After 15 months of negotiation, 10 meetings with state-appointed mediators and hundreds of hours at the bargaining table, the United Faculty of Western Washington (UFWW) is still unable to reach a deal with the administration for Western's first faculty contract.

The most recent negotiation attempt was made on April 24 and 25, when the bargaining teams met to discuss the three remaining issues of the contract—grievance and arbitration, compensation and workload (see sidebar). According to UFWW director of communications Kyle Crowder, very little progress was made during this time.

“We came in extremely hopeful because the chair of the Board of Trustees, Kevin Raymond, had expressed publicly that he was very eager to see a resolution to the contract negotiation very soon—before they announced the new president or right on the heels of announcing the new president,” Crowder said. “We worked for two solid days, and the other side moved not at all on binding arbitration, not at all on workload, and they moved a tiny amount on compensation, barely increasing their last offer, and doing it only verbally—they didn't even write it down.”

Crowder said that the biggest consequence of the negotiations lasting so long is the negative impact it's having on the faculty's morale.

“We've got a situation where faculty members are already underpaid and by some measures overworked, and now they're in this situation where the administration is obviously not eager to reach a fair contract, and that sends very important messages about the future of the university,” Crowder said.

According to Jessica Sheinbaum, president of Western's Student Labor Action Project, the issues the faculty are facing also strongly affect students and the quality of education they receive.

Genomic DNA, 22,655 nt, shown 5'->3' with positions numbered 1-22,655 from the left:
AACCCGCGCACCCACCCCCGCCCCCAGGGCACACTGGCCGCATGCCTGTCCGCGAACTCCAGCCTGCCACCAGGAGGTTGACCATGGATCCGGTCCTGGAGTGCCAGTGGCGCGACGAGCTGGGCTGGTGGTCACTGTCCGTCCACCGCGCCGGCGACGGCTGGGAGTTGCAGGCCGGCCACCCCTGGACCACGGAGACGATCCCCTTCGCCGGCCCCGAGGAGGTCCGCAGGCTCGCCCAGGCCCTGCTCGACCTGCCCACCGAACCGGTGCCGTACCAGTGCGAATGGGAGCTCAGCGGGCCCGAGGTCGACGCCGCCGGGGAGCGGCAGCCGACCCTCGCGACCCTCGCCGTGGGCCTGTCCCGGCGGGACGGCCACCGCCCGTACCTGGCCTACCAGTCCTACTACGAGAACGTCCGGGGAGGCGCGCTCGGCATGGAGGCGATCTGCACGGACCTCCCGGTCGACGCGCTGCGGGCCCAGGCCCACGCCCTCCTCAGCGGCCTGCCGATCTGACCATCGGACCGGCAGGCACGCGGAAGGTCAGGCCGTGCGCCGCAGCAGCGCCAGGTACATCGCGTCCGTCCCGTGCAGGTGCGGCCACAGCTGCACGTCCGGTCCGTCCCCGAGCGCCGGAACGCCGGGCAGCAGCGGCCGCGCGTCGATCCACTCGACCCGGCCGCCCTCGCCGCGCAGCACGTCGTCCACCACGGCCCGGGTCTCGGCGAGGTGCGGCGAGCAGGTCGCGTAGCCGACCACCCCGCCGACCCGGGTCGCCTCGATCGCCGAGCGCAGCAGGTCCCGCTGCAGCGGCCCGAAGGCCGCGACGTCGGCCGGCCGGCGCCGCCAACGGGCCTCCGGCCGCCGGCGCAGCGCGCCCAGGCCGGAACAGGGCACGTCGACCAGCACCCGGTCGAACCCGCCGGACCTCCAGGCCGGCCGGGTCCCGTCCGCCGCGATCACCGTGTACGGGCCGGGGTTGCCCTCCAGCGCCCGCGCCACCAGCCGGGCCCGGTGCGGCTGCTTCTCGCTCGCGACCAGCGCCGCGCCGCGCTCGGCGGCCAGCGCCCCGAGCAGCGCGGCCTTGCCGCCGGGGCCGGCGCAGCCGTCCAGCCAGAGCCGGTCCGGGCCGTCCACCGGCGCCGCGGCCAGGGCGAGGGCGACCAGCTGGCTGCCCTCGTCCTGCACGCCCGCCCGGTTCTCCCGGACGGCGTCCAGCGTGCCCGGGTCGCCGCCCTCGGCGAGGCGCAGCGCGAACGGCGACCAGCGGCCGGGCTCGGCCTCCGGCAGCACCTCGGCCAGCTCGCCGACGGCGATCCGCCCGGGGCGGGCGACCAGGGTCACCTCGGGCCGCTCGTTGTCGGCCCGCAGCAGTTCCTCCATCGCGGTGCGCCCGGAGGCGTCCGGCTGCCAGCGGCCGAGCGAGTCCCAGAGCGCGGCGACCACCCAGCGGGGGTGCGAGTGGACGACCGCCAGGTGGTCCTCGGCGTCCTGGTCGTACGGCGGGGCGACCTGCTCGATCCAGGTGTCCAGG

“I think what students are most concerned about is the issue of salary, because we have all these good professors and we want them to stay here,” Sheinbaum said. “The other big issue is workload, because we know that if teachers' workloads aren't capped, they're not going to have enough time to work with students individually or give us the attention we need.”

Members of the Student Labor Action Project have been supporting UFWW by circulating petitions and coalition letters that they'll soon present to the administration. They plan to continue their support throughout the contract negotiation process.

“We'll be making buttons and working with the Associated Students, who can then be a kind of ‘middleman' for communicating with the administration,” Sheinbaum said. “We're going to increase our gatherings and shows of solidarity.”

Crowder said that a show of student support for the faculty would be helpful in reinforcing the points the UFWW is trying to get across.

“Sending e-mails and letters to the university administration and the Board of Trustees, or having parents call or write—these are the kinds of things that administrators tend to respond to,” Crowder said. “They need to know that the student body is aware and cares about a fair faculty contract.”

According to Crowder, contract ratification would take one month, so a tentative agreement would have to be made by May 15 for the contract to be settled this school year. Crowder said that while he is hopeful that a deal will be struck by then, the negotiations will almost certainly extend into next school year.

“I want to get this done, but we're also in a situation where we're down to those few issues that we simply can't compromise on,” Crowder said. “If we compromise on these things, the quality of education at Western goes down, and we can't have that. We're all here because we love the place.”